What makes these books different is two points. First, Greyson is only in town for three months. Additionally, Greyson and Harper spend much of their time fighting rather than enjoying the benefits of their casual agreement.
As mentioned above, this looks to be the beginning of a new series, and there are a number of characters introduced here that might have their own stories told down the line. As of yet, there is nothing to indicate what might follow.
There remain two bachelor Ashford brothers. Zack, thirty, goes from relationship to relationship, breaking hearts around town. He prioritizes animals more than his girlfriends, so it always comes to an end. We know he has one employee, Crystal, and that she drives him crazy. Someone as into animals as him might just capture his heart for good, so Crystal could be his perfect match. Patrick, twenty-eight, is an attorney in New York; returning home might lead to a story similar to Greyson’s. The Ashfords also have a little sister, Hailey, eighteen, as well as cousins – Griff and Jay – nearby.
Kenny Mathers is a hometown boy that went on to international fame as a rock star and happens to have a history with Lin and Harper, who both hated him since elementary school. Lin, in particular, despises him, and during a visit to town, he implies he will be returning for her. Tristan Meadows, his drummer, is also a hometown boy who could have a story to tell.
Harper’s besties, Lin and Farrah, are introduced here. While it looks like Lin could get a story soon with Kenny, Farrah is yet up for grabs. Their new friend and coworker, Gabby, is a possible match, too. Kenny’s little sister gets mentioned here as well.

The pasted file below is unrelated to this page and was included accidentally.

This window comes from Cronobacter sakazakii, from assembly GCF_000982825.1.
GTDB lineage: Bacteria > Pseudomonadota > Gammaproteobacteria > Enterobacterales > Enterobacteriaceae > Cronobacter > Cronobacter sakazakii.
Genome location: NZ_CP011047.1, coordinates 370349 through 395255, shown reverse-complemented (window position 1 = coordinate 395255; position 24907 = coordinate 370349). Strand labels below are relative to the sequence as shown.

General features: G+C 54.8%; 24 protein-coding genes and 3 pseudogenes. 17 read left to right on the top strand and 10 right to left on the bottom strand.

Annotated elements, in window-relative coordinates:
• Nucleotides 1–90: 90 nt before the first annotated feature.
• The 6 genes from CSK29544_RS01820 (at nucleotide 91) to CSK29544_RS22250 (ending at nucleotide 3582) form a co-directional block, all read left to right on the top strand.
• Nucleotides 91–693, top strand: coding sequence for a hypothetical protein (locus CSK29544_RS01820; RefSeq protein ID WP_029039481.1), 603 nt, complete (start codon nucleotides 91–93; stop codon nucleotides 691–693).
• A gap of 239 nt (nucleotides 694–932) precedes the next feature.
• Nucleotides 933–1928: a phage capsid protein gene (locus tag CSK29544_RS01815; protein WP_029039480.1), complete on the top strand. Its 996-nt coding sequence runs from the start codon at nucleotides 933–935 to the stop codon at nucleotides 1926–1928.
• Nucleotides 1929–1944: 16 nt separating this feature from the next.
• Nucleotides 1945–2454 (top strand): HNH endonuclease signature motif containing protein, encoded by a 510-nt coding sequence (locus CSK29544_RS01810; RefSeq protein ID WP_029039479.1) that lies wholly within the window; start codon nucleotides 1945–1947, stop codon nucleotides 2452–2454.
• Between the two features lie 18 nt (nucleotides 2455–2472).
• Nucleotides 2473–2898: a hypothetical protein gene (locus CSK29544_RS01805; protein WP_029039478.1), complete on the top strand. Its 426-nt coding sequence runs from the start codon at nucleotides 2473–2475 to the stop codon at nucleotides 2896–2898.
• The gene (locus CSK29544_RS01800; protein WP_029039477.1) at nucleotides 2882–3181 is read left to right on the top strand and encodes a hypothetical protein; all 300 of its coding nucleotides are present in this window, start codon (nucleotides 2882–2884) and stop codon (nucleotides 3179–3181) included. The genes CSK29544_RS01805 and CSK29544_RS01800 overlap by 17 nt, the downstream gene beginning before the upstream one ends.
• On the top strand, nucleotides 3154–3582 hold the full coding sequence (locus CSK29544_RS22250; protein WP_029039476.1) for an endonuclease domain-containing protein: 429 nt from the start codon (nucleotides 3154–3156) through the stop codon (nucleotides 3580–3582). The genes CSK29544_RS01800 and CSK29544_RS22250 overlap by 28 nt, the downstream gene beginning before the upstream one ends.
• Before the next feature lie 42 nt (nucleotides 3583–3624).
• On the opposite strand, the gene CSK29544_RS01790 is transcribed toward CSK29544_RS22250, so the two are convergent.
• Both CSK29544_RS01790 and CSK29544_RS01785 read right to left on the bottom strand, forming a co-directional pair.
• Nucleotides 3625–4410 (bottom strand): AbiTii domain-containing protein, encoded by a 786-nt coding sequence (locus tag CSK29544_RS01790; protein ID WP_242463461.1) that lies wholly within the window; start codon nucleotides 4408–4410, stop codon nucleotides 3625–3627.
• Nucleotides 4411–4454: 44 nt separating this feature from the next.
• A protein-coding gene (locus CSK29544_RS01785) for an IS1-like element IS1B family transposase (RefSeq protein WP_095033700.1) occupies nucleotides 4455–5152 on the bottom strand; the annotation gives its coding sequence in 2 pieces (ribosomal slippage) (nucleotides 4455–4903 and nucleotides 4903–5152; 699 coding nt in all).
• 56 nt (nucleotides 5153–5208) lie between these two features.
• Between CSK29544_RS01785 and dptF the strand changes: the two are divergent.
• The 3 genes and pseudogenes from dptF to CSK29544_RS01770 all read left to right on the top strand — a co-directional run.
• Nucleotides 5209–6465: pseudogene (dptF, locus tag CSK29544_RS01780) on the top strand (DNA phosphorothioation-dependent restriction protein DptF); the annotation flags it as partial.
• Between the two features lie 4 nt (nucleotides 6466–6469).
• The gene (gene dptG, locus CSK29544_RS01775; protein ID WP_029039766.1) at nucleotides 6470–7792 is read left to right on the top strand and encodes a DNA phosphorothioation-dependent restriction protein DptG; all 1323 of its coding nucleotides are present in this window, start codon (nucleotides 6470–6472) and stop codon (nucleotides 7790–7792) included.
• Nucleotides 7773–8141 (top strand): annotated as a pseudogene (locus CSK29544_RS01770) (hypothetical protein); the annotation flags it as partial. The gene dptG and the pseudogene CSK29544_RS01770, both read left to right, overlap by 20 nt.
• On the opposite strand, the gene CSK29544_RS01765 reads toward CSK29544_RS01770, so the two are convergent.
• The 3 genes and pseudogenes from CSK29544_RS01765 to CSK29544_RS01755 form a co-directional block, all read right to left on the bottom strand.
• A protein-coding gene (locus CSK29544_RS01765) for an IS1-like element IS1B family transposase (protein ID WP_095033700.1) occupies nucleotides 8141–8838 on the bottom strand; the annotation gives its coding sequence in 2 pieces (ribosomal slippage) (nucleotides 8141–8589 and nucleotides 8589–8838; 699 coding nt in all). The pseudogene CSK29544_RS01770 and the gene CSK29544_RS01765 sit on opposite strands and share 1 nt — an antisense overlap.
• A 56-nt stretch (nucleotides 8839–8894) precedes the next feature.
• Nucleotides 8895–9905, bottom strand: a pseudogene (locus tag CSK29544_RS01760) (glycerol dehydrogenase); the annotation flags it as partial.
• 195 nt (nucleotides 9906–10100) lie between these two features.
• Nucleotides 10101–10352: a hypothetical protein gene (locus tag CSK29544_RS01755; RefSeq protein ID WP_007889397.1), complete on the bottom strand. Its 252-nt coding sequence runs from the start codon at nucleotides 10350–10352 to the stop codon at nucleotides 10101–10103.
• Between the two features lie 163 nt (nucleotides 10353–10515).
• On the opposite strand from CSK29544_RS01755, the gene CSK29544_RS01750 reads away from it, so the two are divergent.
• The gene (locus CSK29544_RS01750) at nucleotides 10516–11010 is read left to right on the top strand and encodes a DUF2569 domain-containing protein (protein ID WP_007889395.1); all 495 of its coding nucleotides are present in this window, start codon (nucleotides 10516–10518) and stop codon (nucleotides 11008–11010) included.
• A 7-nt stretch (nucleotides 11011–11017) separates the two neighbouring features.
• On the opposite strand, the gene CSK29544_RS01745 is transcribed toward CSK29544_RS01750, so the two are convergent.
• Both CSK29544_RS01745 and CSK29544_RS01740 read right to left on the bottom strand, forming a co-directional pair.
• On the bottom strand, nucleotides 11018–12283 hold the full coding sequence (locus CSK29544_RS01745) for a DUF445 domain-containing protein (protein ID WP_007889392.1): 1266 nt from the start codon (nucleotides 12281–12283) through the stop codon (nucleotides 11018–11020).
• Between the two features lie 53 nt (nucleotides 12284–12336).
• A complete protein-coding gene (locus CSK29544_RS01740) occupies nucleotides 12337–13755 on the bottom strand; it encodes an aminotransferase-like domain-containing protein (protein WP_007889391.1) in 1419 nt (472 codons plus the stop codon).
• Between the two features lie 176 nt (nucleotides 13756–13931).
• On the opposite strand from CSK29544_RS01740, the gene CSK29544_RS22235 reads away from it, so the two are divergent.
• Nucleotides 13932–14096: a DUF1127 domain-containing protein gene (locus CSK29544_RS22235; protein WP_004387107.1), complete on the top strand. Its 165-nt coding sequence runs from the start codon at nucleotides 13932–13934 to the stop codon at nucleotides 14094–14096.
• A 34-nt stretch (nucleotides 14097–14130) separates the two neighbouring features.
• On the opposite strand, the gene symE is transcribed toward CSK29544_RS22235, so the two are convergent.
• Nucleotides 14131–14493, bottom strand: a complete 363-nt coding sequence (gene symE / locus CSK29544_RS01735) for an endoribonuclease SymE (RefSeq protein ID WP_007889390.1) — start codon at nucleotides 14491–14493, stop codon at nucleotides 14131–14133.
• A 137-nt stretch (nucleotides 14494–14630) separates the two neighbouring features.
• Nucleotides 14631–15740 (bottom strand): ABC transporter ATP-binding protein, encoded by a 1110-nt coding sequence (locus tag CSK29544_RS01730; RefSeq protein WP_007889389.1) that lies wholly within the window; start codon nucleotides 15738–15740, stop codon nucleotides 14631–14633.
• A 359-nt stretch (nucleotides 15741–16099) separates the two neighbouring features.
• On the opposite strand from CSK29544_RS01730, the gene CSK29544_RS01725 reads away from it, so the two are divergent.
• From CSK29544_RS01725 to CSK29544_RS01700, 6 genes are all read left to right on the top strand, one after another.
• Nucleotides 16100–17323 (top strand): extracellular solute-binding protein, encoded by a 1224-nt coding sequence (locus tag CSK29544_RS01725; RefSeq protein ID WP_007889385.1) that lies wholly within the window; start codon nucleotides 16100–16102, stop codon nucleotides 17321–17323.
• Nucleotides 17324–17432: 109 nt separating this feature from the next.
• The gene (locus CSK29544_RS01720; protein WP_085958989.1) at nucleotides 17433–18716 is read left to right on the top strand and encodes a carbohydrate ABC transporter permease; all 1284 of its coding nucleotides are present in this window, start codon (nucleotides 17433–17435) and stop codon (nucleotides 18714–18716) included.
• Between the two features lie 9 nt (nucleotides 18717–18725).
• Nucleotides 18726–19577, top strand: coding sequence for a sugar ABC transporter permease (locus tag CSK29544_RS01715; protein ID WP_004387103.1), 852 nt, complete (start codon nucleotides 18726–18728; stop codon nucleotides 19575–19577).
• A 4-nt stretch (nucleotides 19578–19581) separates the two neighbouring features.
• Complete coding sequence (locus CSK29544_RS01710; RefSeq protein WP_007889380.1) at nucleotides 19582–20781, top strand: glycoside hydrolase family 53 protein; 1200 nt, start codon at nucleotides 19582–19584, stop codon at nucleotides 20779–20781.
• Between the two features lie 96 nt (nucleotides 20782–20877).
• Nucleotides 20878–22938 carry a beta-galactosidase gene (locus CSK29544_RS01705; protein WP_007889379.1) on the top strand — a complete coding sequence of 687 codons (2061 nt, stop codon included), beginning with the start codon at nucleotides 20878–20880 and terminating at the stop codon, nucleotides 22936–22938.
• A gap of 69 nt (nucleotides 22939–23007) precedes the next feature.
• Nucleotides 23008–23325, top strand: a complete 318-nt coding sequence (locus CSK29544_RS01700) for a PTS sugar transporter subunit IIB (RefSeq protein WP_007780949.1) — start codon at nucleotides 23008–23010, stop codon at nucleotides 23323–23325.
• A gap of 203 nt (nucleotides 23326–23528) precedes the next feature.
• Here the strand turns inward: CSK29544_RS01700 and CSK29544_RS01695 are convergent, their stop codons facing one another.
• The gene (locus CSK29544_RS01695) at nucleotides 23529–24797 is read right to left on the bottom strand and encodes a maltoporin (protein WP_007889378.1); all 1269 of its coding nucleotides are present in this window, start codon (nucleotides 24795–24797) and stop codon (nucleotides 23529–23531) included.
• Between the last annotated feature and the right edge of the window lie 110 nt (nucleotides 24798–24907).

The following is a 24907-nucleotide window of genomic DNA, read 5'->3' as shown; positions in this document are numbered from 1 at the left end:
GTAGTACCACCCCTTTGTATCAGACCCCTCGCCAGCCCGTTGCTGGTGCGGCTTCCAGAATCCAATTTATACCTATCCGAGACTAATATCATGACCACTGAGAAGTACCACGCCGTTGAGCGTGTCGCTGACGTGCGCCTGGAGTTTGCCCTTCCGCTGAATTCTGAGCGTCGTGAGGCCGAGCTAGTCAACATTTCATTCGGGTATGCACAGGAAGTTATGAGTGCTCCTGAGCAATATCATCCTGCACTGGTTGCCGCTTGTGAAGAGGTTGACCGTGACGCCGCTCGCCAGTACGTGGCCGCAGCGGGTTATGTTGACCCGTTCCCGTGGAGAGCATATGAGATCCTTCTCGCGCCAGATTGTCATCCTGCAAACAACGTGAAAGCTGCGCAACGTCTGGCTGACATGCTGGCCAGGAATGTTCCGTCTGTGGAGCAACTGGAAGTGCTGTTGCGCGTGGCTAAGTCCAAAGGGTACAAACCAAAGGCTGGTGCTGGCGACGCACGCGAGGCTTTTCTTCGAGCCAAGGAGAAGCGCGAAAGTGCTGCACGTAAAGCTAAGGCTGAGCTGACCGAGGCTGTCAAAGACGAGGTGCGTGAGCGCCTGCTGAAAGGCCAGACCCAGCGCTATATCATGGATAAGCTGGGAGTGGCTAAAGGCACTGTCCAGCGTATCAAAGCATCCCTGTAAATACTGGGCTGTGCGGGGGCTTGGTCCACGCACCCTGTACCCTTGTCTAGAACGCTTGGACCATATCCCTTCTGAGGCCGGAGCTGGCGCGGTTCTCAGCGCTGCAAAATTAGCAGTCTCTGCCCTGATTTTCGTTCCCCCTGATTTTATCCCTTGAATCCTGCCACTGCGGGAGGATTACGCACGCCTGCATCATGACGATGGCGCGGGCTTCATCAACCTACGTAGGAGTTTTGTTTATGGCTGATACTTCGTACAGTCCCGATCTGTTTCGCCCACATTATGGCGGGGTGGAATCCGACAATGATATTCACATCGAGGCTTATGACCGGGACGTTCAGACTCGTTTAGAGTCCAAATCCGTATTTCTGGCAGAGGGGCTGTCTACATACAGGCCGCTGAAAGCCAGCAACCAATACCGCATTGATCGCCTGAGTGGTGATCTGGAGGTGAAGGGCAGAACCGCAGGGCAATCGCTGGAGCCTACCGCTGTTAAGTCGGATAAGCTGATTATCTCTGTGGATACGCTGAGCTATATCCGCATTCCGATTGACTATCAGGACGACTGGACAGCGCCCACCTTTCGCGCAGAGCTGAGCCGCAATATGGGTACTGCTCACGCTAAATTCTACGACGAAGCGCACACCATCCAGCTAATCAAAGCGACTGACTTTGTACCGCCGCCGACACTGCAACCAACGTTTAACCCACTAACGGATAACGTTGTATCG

If I were to guess, Tristan and Hailey will be matched up (he is her type and not related to her). Kenny and Lin are an obvious match. So are Patrick and Crystal. Patrick, Griff, and Jay could be matched with Farrah, Gabby, and Kenny’s sister. If I were to venture a guess, I would say that Patrick would be matched with Farrah. It will be interesting to see how it all turns out!
Harper wants the fairy tale ending she has always dreamed of, but Greyson doesn’t believe in love and happy endings. He just wants to win a bet and get out of town. This small town, single dad, age-gap romance will have you in stitches. There are fourteen laugh-out-loud moments by my count. Fans of Melanie Harlow’s Ignite will enjoy this book that has many similarities. This book is nicely written. It starts out great with lots of laughs. I found it dragging by the end, but it was a good read. The plot is fairly simple. There are a number of good characters. Greyson’s character was developed more than Harper’s just because so much of the story revolved around his family. The story is told in first person. The POV alternates between Greyson and Harper. I rate this book four stars.
I received an advance copy of this book and am voluntarily leaving a review.
Checked a lot of my boxes.
✅ single parent romance
✅ grumpy hero
✅ heroines that are chefs/bakers
✅ hero that’s NOT a manwhore
It starts off as a temporary friends with benefits scenario, but as they get closer the hero pushes the heroine away. Says mean things. She forgives him easily and they fall back into bed with one another. Ugh. Hate weak heroines. Her inner monologue was annoying at times. We get it. He’s hot. I don’t need paragraph upon paragraph of it.
The kids were the highlight for me. Secondary characters were meh. Usually I get invested in this authors secondary characters and want to know their stories. I just didn’t seem to connect with any of them. Especially the rock star and her friend Lin (?). No thanks. Maybe the brother Zack? But I’m not into the serial daters, so who knows.
- single dad romance/divorced
- age gap (13 years)
- no OW/OM drama (surprisingly the ex is decent)